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The post title's pretty much says it all...

The reminder of this post just describes the little headway I made with this problem, FWIW.


One would hope that

In[100]:= Quiet[whatever[], Messages[SomeArbitraryBuiltIn]]

would do it, but no. For one thing, Messages shows only those messages that have been defined in the current session, and (from the docs):

In[1]:= Messages[NDSolve]
Out[1]= {}

Typically, for system commands, messages are only loaded when they are required:

In[2]:= NDSolve[{x'[t] == x[t, s], x[0] == 0}, x, {t, 0, 1}];
        Messages[NDSolve]

             NDSolve::dvlen :
              The function x[t,s] does not have the same number of arguments as
              independent variables (1). >>

Out[2]= {HoldPattern[NDSolve::"dvlen"] :> 
          The function `1` does not have the same number of
            arguments as independent variables (`2`).}

Besides, even when Messages delivers the goods, it does so in a form that is not readily usable by Quiet; e.g.:

In[109]:= Take[Messages[General], 3]

Out[109]= {HoldPattern[General::appname] :> 
            The name `1` is not valid for the application. A valid name starts with 
            a letter and is followed by letters and digits., 
           HoldPattern[General::argtu] :> 
            `1` called with 1 argument; `2` or `3` arguments are expected., 
           HoldPattern[General::bktmcp] :> 
            Expression "`1`" has no closing "`2`"`4`.}

I'm sure that, after a few afternoons of torture, I'd just manage to come up with an incantation that's just ridiculous enough to get all those HoldPattern's to cooperate with Quiet (which, for additional pain, has attribute HoldAll), but I'd appreciate a leg up on that too.

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2 Answers

This is a slight variation of Mr.Wizard's answer (made community wiki because I didn't really add much). Unlike his solution, this one only locally silences the call.

ClearAll[silent];
SetAttributes[silent,HoldAll];
silent[s_Symbol[t__]]:=Internal`InheritedBlock[{Message},
  Unprotect[Message];
  Message[MessageName[s,_],___]:=Null;
  s[t]]

So you get:

silent[NDSolve[{x'[t]==x[t,s],x[0]==0},x,{t,0,1}]]
(*
==> NDSolve[{(x^\[Prime])[t]==x[t,s],x[0]==0},x,{t,0,1}]
*)

However, the silence doesn't persist:

NDSolve[{(x^\[Prime])[t]==x[t,s],x[0]==0},x,{t,0,1}]
(*
NDSolve::dvlen: The function x[t,s] does not have the same number of
    arguments as independent variables (1). >>
==> NDSolve[{(x^\[Prime])[t]==x[t,s],x[0]==0},x,{t,0,1}]
*)

And of course, it doesn't silence unrelated messages:

NDSolve[{x'[t]==x[t,s],x[0]==0/0},x,{t,0,1}]//silent
(*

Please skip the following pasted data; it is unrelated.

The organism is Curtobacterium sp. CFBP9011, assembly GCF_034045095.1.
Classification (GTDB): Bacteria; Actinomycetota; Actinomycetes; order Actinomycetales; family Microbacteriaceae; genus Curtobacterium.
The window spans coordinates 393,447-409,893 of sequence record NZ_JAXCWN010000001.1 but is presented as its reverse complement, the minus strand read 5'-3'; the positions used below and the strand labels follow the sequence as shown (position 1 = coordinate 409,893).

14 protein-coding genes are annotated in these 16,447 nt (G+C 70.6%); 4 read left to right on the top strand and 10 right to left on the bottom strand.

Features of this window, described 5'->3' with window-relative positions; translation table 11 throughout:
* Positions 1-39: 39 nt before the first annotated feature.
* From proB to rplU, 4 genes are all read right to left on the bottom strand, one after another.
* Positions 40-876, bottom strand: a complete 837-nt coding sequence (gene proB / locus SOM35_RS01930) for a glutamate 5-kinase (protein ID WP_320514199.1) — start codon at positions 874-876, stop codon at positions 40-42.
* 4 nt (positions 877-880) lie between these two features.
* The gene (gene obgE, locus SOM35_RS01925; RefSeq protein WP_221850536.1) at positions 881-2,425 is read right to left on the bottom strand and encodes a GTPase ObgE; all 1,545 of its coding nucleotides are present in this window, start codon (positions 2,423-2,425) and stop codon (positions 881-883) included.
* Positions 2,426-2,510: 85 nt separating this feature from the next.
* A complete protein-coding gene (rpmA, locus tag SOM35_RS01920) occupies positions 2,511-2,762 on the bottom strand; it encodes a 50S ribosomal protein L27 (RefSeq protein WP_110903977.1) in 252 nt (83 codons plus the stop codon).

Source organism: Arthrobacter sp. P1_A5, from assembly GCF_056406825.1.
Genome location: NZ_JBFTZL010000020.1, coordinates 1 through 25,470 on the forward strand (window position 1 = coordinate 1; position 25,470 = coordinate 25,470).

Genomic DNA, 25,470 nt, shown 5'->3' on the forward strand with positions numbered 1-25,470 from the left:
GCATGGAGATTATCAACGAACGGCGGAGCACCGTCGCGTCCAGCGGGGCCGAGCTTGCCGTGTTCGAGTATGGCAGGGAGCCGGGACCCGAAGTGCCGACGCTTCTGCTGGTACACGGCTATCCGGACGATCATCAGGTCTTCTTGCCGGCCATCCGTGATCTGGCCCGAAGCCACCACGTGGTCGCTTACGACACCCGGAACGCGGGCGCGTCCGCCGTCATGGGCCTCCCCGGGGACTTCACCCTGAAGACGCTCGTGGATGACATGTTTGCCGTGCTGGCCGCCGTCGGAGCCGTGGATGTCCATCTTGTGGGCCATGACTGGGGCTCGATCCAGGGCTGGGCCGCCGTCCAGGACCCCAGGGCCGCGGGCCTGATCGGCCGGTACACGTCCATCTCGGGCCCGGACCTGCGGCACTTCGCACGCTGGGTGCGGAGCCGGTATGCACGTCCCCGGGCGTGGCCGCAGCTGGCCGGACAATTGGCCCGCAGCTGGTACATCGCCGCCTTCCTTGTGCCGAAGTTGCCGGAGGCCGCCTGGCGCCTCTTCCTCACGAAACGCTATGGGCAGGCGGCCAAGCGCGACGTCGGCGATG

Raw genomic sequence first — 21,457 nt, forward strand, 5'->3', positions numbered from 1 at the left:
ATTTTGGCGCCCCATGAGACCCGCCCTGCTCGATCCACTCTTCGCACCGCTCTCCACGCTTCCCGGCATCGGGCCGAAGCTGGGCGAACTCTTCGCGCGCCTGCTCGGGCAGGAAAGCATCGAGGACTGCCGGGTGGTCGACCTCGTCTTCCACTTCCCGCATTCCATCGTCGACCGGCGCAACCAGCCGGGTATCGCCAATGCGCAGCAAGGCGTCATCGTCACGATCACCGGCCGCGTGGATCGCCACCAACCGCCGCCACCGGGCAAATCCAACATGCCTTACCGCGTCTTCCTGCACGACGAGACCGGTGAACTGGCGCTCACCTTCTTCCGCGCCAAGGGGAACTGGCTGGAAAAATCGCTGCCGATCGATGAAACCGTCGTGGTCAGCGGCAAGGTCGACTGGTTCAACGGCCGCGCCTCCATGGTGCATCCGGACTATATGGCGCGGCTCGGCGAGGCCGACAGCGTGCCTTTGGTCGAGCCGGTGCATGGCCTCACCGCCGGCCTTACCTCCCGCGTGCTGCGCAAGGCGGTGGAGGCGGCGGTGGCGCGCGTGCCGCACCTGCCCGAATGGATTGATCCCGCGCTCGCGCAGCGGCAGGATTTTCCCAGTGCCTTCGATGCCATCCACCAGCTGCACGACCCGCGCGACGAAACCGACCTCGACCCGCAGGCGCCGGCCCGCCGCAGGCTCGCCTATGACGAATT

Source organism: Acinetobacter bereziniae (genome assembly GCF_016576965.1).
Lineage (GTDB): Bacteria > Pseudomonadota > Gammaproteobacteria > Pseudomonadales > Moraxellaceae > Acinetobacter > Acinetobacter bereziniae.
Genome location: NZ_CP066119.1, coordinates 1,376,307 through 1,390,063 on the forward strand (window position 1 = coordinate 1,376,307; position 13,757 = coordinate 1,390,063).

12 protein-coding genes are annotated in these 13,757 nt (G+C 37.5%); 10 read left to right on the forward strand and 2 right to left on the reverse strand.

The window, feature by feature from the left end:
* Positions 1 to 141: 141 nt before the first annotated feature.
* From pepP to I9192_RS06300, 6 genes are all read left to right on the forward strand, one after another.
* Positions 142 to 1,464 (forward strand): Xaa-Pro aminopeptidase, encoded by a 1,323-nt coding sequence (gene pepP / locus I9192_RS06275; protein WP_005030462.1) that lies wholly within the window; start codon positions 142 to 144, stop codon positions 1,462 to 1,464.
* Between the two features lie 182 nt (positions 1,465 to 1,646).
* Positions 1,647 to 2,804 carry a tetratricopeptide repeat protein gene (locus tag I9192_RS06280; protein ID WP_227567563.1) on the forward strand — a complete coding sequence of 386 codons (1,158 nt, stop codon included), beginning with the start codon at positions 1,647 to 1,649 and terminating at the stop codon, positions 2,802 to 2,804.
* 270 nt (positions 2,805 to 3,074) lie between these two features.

Power::infy: Infinite expression 1/0 encountered. >>
Infinity::indet: Indeterminate expression 0 ComplexInfinity encountered. >>
==> NDSolve[{(x^\[Prime])[t]==x[t,s],x[0]==Indeterminate},x,{t,0,1}]
*)
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Here is a way to silence all messages for a particular symbol. It requires Unprotecting Message but this has been done before, elsewhere, without major problems.

Unprotect[Message]

Message[MessageName[NDSolve, _], ___] := Null

This silences all messages for the given symbol, here NDSolve.

Since R.M apparently finds this inconvenient I'll wrap it up with a bow:

voice[sym_Symbol, Off] :=
  (Unprotect[Message];
   Message[MessageName[sym, _], ___] := Null;
   Protect[Message];)

voice[sym_Symbol, On] :=
  (Unprotect[Message];
   Message[MessageName[sym, _], ___] = .;
   Protect[Message];)

Now you just need voice[NDSolve, Off] or voice[NDSolve, On] accordingly.


Addressing the last point of your question you can do this:

heldnames = Join @@ Hold @@@ Take[Messages[General], 3][[All, 1]]
Hold[General::"appname", General::"argr", General::"argrx"]

Then use the injector pattern:

heldnames /. _[names__] :>
   Quiet[(*code*), {names}]

Or perhaps more cleanly:

heldnames = Unevaluated @@@ Take[Messages[General], 3][[All, 1]]

Quiet[(*code*), {##}] & @@ heldnames
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Nulling all the messages is not a good idea because you can't easily turn it back On. –  rm -rf Oct 4 '12 at 21:50
    
@rm sure you can: Message[MessageName[NDSolve, _], ___] =. If that's too long you could easily write a shorthand function. –  Mr.Wizard Oct 4 '12 at 21:51
    
Well, it wasn't about inconvenience in writing it (I can wrap it in a nice function myself too), but rather that this keeps no track of messages that were generated. My initial comment was about turning a chosen message back on (which you can't with this, because you don't know what has been generated). However, I realized you can't do it with mine either (at least, not easily), even though you know which messages have been generated. –  rm -rf Oct 4 '12 at 22:15
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